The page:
Research Article Influence of Water Sanitation,and Hygiene Practices on Common Infections Under-five Children in Longido and Monduli Districts of Arusha Tanzania
Mshida, Hoyce Amini
Kimanya, Martin Epafras
Mpolya, Emmanuel A.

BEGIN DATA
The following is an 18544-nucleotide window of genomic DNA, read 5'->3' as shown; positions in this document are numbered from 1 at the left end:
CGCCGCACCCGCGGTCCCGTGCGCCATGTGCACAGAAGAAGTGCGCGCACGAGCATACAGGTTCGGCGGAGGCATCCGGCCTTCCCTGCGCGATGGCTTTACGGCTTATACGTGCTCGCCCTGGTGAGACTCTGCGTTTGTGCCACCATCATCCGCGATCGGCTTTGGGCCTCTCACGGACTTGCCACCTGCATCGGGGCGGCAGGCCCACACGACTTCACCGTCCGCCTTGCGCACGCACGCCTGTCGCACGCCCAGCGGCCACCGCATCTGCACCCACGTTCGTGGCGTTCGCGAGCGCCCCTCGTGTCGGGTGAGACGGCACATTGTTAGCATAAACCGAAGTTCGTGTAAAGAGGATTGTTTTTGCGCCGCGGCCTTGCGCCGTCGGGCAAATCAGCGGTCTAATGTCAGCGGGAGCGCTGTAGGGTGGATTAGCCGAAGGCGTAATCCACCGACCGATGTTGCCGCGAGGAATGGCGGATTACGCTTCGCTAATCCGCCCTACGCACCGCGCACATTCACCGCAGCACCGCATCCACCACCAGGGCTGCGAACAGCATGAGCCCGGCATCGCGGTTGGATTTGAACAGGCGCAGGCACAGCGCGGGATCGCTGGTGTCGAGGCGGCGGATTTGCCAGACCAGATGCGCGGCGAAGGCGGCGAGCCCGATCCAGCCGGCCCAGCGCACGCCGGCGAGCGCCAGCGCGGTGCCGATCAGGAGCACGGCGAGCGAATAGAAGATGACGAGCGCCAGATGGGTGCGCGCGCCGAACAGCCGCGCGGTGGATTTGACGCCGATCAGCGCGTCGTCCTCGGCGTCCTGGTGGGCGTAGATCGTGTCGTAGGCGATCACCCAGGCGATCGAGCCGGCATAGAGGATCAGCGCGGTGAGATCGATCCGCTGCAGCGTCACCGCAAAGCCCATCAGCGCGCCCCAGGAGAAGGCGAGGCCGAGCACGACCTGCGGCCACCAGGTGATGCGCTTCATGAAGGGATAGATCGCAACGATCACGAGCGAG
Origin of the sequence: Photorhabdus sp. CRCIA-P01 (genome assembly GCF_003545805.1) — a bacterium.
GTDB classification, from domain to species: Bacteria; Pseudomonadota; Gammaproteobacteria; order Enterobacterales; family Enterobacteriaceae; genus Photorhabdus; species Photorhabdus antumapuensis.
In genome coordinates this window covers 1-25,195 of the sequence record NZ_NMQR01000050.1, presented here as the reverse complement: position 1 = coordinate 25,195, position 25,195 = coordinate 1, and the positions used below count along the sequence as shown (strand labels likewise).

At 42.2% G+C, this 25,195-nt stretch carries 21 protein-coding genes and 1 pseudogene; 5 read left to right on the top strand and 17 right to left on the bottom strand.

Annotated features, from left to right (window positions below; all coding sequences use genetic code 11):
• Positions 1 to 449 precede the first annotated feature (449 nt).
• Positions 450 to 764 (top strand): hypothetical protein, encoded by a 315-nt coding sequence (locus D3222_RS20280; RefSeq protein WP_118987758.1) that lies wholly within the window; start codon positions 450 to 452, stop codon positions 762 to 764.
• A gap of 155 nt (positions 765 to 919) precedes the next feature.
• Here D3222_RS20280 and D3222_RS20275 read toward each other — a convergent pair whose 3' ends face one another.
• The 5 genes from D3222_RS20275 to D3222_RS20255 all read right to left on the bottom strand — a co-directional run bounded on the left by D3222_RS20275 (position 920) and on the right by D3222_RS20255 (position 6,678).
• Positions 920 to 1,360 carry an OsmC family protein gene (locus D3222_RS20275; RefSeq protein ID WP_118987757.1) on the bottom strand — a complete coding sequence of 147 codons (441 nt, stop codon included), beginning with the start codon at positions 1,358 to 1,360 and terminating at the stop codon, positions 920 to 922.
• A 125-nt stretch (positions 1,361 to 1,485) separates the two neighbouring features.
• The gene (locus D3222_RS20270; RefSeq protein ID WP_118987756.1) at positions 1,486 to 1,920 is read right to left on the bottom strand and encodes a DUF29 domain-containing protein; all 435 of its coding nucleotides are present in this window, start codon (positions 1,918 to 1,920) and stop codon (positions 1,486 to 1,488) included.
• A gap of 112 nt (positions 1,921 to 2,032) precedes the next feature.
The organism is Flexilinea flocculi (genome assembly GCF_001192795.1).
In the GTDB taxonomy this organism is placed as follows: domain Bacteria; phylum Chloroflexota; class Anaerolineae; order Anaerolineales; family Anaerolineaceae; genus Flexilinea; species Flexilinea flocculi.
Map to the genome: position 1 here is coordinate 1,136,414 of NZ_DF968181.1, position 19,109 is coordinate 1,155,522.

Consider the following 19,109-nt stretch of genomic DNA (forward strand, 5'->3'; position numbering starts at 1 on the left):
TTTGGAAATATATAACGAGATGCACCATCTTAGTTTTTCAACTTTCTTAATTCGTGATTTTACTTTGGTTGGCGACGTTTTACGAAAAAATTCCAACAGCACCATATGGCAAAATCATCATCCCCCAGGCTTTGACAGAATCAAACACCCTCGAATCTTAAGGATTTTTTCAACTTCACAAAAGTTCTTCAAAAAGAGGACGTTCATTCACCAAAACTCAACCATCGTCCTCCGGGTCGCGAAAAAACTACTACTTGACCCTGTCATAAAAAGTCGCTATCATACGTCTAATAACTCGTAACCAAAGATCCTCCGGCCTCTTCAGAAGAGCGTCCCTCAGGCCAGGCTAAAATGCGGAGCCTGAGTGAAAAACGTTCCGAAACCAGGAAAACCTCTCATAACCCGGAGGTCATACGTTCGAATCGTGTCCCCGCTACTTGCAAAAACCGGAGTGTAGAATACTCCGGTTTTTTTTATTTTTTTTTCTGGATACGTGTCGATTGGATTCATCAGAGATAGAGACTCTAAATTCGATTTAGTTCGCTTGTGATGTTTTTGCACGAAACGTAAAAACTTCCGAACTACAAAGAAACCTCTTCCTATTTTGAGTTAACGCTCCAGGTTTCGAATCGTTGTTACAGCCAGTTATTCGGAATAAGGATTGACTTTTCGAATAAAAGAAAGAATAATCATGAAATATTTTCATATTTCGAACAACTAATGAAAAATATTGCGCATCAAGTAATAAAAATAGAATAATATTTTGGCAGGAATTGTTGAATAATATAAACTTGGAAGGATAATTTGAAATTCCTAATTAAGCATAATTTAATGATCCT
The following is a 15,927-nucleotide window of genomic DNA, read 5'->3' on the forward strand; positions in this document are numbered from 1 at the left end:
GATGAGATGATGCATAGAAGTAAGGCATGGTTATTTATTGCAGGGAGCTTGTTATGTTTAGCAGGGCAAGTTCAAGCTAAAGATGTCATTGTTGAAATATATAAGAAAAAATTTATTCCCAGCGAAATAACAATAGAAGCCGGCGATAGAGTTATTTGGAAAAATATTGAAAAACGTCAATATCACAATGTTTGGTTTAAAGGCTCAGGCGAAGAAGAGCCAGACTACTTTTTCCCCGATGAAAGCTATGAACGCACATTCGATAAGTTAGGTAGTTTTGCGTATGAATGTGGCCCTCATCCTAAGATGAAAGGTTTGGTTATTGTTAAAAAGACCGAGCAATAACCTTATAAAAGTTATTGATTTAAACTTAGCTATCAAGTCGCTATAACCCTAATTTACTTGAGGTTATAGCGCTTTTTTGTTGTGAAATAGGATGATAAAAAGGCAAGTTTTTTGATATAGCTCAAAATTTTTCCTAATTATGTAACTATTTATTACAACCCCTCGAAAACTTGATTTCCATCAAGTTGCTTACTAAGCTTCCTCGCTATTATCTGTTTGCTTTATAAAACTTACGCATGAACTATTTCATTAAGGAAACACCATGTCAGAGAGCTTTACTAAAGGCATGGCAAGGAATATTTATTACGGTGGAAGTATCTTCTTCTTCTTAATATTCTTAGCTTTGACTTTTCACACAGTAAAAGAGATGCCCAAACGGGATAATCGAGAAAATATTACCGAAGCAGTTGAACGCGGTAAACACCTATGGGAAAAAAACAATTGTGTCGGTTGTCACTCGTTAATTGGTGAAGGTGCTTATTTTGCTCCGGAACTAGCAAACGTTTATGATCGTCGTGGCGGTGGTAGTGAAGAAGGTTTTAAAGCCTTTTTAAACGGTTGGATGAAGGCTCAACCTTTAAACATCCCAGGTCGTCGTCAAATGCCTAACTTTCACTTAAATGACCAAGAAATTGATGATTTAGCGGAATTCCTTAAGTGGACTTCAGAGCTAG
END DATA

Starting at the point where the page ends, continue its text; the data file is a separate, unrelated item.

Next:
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The study aimed at assessing water, sanitation, and hygiene practices and their influence on infectious diseases among underfive children in semipastoral communities of Arusha. The study was cross-sectional in design. Prevalence of infectious diseases among under-five children was derived from patients’ attendance register. Mothers randomly sampled from households were interviewed using questionnaire. Information regarding child morbidity and sociodemographic and WASH characteristics was gathered.Hospital data revealed that 2/3 of under-five patients visited the hospitals annually were suffering frominfectious diseases. Mean percentage of diarrhea prevalence for years 2013–2015 in Longido was higher than the mean of the respective years prevalence in Monduli (𝑝 = 0.02). Households’ survey showed that 15.5% of under-five children were suffering from diarrhea. Children who consumed foods kept in kibuyu (𝑝 < 0.001) or used unboiled cows’ milk (𝑝 = 0.01) or were drinking surface water (𝑝 = 0.04) or born to uneducated mothers (𝑝 = 0.01) had increased risk of developing diarrhea compared to their counterparts. Storing complementary foods in kibuyu was strongly associated with diarrhea among under-five children. To address the problem, communities under study need to be motivated through health education on food hygiene, proper handling of food storage containers, and domestic water treatment at the household level.